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Published on August 13, 2019

closeup of seat in car on sunny day

Hot Weather Car Safety

According to the National Safety Council, in 2018 a record number of children died as a result of being left in a hot car. Of those deaths, 25% occurred when children gained access to a car, but over 50% occurred when children were accidentally left in the car.

Each year, a number of children in the US die from being left in cars in warm weather. The temperature inside a parked car can soar 20 degrees in as little as 10 minutes and 50 degrees in an hour, even when the outside temperature is only in the 70s. Studies have found that “cracking” a window provides little to no relief from the heat.

One of the main issues with being left in a hot car is heatstroke. Heatstroke occurs when your body temperature reaches more than 104 degrees, damaging your heart, brain, kidneys, and muscles. It can lead to death. Children are at a higher risk for heatstroke because their body temperature heats up three to five times faster than an adult’s.

How Can This Happen?

For many people, it is hard to imagine how a child could be left accidentally in a car.

Often children or infants are forgotten when a routine has changed such as a different parent dropping the child off at daycare. Sometimes a parent is sleep-deprived or is experiencing high levels of stress. With high-profile vehicles like vans and SUVs, the car seat in the back may not be visible from the front seat, making it easier to forget that a child is there. Any of these situations can result in a tragedy.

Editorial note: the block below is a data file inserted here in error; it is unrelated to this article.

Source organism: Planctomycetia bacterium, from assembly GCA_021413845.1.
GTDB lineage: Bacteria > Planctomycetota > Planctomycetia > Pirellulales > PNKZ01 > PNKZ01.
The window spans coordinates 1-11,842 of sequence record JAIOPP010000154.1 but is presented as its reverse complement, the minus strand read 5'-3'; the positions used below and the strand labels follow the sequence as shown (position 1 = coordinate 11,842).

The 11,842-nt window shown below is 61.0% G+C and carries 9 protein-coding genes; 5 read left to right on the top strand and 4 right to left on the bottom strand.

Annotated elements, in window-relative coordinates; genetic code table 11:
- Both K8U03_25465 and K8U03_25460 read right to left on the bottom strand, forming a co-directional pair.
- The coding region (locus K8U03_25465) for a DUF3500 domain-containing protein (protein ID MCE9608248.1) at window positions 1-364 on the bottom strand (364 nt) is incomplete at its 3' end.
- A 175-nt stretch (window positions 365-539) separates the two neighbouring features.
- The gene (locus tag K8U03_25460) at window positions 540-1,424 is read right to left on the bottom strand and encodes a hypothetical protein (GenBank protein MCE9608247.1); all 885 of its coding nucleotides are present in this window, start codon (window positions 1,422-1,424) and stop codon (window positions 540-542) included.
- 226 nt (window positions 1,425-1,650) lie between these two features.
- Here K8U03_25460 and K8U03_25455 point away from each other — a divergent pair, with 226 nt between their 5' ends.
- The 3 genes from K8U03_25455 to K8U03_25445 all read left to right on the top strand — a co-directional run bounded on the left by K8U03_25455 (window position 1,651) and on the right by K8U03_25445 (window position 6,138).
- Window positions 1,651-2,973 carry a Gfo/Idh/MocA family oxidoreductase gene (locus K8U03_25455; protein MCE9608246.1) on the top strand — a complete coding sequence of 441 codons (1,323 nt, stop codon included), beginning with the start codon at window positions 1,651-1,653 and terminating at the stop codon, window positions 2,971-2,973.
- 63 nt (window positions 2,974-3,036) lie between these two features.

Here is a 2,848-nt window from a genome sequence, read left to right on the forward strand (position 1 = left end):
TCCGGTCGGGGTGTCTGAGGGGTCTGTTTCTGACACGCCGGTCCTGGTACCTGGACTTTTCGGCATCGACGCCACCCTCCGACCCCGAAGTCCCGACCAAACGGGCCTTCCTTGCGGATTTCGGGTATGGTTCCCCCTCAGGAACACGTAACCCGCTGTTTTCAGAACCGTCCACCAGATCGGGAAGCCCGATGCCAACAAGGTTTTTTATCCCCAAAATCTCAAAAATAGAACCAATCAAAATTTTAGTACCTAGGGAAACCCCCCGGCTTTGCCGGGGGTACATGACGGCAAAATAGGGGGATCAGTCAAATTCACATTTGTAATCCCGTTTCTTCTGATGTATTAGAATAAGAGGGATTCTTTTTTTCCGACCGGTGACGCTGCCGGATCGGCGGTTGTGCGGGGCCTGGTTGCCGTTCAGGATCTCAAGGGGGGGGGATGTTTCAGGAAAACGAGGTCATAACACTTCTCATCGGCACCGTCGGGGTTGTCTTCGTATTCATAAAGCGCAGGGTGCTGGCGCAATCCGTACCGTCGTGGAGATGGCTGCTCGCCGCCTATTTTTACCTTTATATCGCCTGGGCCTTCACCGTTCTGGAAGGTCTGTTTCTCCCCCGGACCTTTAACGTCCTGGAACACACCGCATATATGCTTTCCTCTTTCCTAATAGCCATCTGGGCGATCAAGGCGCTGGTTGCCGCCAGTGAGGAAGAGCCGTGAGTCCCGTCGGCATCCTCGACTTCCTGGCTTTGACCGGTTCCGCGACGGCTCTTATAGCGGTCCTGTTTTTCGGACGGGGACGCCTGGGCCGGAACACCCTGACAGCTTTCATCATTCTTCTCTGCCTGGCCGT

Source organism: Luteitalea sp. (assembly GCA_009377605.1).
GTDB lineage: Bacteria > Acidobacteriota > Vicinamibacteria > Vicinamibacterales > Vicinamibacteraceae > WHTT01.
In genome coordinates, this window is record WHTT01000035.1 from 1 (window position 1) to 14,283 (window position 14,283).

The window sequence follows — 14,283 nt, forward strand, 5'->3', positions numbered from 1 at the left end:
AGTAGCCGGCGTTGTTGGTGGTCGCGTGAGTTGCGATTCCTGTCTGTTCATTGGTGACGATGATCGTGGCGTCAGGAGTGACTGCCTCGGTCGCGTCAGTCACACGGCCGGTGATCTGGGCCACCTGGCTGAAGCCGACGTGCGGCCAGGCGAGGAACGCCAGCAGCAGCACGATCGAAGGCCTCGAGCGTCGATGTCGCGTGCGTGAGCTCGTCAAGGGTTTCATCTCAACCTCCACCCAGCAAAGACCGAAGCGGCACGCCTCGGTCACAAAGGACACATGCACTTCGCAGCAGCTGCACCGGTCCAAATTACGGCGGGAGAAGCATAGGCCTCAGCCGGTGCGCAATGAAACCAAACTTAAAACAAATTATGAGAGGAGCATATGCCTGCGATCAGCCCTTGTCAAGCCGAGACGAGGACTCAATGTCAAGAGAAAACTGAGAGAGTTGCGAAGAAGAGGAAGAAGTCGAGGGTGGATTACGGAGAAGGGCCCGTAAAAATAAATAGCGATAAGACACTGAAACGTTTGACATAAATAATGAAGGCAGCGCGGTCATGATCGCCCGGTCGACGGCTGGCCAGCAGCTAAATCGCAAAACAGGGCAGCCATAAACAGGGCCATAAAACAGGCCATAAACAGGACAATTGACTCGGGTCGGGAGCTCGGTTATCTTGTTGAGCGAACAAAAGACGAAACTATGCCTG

Prevention Tips

  • When your young child is in the back seat, set something important like your purse, device or briefcase in the back seat as well. When you retrieve this item, you will see a sleeping child who might have been forgotten.
  • Set a stuffed animal in the front passenger seat whenever a child is in the back seat as a reminder that a child is also in the car.
  • Invest in one of the new technology alert systems for your car.
  • Ask your child care center or babysitter to call you if your child does not arrive at the usual time.

Other Safety Considerations

Never leave a child unattended in a car, even for a few minutes, at any time of the year. Children should not be allowed to play inside or around parked cars, and they should never have access to an open car trunk. Check the temperature of car seats, seat belts and door handles in a hot car. These have been known to cause burns.

Other basic car safety tips to keep in mind:

  • Double check that everyone has left the vehicle when you arrive at your destination; be sure to take sleeping babies and children out of the car.
  • Lock your car and make sure children don’t have access to car keys or remotes.
  • Always look around the inside of the car before getting out.
  • If you see a child alone in a hot vehicle call 911.
  • Is a child is missing? Always check the car including the trunk.

Deaths caused by overheating in the car are preventable. By taking a little extra time to put safety tips into action, parents can avoid a tragic accident.

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